constitutes itself through exclusion or effacement. How is justice
         done? What justice do we owe others? And what does it mean to act in
         the name of justice? These were questions that had to be asked
         regardless of the consequences, and this meant that they were often
         questions asked when established authorities wished that they were not.
         If his critics worried that, with Derrida, there are no
         foundations upon which one could rely, they doubtless were mistaken in
         that view. Derrida relies perhaps most assiduously on Socrates, on a
         mode of philosophical inquiry that took the question as the most
         honest and arduous form for thought. "How do you finally respond to
         your life and to your name?" This question is posed by him to
         himself, and yet he is, in this interview, a "tu" for himself, as if
         he is a proximate friend, but not quite a "moi." He has taken himself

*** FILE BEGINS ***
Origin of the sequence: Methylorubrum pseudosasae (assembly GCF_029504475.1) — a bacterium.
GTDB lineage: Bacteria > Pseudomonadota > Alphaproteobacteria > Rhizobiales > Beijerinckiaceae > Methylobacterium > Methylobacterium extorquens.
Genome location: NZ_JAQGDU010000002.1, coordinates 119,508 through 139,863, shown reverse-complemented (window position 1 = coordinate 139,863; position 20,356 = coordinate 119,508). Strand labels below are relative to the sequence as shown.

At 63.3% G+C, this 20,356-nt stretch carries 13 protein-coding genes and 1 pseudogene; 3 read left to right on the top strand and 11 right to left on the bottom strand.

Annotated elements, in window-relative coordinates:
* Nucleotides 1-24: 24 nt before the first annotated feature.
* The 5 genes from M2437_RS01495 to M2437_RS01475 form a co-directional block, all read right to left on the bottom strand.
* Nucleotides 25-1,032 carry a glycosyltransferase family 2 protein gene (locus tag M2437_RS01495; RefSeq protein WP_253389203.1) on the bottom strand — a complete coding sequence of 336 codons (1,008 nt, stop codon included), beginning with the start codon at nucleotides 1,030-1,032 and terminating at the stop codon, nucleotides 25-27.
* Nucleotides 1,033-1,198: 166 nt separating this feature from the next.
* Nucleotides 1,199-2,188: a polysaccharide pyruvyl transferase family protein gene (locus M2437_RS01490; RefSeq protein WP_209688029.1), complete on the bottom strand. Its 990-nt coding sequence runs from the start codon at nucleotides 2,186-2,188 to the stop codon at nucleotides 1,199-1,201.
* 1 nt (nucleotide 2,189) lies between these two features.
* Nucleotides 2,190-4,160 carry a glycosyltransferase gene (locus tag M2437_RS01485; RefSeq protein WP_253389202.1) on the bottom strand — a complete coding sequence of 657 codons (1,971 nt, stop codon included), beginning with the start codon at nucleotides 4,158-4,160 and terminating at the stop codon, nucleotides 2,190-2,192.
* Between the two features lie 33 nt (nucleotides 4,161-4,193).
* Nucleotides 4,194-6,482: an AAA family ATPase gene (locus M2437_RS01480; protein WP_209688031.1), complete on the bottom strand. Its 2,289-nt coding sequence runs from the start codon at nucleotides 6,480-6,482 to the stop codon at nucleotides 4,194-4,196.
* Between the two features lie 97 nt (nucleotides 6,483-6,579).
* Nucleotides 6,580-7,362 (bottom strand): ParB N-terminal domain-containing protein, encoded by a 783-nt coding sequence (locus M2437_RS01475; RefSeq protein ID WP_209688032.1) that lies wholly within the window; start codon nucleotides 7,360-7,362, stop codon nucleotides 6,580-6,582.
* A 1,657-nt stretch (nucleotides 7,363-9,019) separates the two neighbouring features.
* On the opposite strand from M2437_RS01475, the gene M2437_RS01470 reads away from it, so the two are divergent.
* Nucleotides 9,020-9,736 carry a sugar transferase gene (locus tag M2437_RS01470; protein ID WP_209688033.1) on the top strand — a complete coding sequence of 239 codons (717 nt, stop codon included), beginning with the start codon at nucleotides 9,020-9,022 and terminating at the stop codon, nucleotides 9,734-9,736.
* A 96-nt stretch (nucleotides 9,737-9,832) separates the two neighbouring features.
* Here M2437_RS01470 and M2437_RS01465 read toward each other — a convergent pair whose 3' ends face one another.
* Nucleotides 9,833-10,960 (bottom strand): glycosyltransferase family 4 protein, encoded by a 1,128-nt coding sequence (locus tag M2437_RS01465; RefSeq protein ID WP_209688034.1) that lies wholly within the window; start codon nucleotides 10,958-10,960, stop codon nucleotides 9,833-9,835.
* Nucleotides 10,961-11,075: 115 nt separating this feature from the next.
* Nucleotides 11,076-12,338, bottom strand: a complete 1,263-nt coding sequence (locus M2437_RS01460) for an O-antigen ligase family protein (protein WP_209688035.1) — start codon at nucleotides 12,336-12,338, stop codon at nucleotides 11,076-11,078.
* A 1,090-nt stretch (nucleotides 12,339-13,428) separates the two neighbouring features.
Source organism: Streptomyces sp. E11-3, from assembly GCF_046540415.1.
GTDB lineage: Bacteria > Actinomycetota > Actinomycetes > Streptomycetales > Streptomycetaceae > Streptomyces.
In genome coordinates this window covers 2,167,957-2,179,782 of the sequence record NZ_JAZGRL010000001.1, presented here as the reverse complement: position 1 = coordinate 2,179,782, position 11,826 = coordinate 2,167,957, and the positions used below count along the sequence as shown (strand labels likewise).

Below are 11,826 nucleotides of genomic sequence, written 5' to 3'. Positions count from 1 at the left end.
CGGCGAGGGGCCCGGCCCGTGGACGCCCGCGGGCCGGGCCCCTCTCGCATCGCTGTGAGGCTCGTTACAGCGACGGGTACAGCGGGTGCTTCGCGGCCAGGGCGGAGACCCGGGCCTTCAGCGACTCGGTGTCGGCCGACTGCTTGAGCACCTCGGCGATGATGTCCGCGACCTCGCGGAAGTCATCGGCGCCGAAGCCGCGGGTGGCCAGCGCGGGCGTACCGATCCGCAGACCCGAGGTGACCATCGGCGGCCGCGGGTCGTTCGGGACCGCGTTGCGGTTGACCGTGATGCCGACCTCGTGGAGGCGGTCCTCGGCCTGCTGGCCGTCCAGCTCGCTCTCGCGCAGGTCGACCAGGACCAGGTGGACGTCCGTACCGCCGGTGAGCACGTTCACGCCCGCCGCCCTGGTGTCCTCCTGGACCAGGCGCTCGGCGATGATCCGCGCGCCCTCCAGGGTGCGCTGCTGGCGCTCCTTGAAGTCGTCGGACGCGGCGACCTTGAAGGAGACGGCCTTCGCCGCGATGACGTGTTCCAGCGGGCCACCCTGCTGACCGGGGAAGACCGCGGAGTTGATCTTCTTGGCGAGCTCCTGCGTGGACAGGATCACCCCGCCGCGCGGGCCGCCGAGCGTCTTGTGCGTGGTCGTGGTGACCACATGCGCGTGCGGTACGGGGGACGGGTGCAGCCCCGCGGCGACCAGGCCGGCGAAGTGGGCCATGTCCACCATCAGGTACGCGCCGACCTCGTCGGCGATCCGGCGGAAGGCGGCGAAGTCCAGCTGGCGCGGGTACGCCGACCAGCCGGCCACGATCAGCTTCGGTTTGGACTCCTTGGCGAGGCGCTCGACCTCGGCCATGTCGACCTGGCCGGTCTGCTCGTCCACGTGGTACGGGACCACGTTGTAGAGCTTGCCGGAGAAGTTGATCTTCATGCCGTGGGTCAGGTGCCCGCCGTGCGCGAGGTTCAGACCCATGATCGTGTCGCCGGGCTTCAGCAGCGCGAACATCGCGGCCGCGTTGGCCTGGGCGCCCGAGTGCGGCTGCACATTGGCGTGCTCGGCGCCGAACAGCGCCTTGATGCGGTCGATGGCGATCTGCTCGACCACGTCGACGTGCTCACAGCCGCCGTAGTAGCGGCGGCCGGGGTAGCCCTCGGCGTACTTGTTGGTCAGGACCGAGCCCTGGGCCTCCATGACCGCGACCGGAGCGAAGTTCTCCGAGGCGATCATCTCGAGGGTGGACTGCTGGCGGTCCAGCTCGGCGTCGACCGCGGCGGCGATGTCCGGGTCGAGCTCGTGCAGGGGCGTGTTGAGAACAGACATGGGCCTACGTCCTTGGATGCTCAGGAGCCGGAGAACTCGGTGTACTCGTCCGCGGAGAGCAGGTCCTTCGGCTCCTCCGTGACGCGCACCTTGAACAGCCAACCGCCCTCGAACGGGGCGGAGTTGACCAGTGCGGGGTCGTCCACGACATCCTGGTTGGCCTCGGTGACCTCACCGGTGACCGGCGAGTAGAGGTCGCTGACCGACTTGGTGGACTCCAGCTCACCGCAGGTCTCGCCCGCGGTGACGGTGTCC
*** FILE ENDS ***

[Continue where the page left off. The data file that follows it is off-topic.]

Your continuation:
as the other, modeling a form of reflexivity, asking whether an
         account can be given of this life, and of this death. Is there justice
         to be done to a life? That he asks the question is exemplary, perhaps
         even foundational, since it keeps the final meaning of that life and
         that name open. It prescribes a ceaseless task of honoring what cannot
         be possessed through knowledge, that in a life that exceeds our grasp.
         Indeed, now that Derrida, the person, has died, his writing makes a
         demand upon us, bequeathing his name to us who will continue to
         address him. We must address him as he addressed himself, asking what
         it means to know and approach another, to apprehend a life and a
         death, to give an account of its meaning, to acknowledge its binding
         ties with others, and to do that justly. In this way, Derrida has
         always been offering us a way to interrogate the very meaning of our
         lives, singly and plurally, returning to the question as the beginning
         of philosophy, but surely also, in his own way, and with several
         unpayable debts, beginning philosophy anew.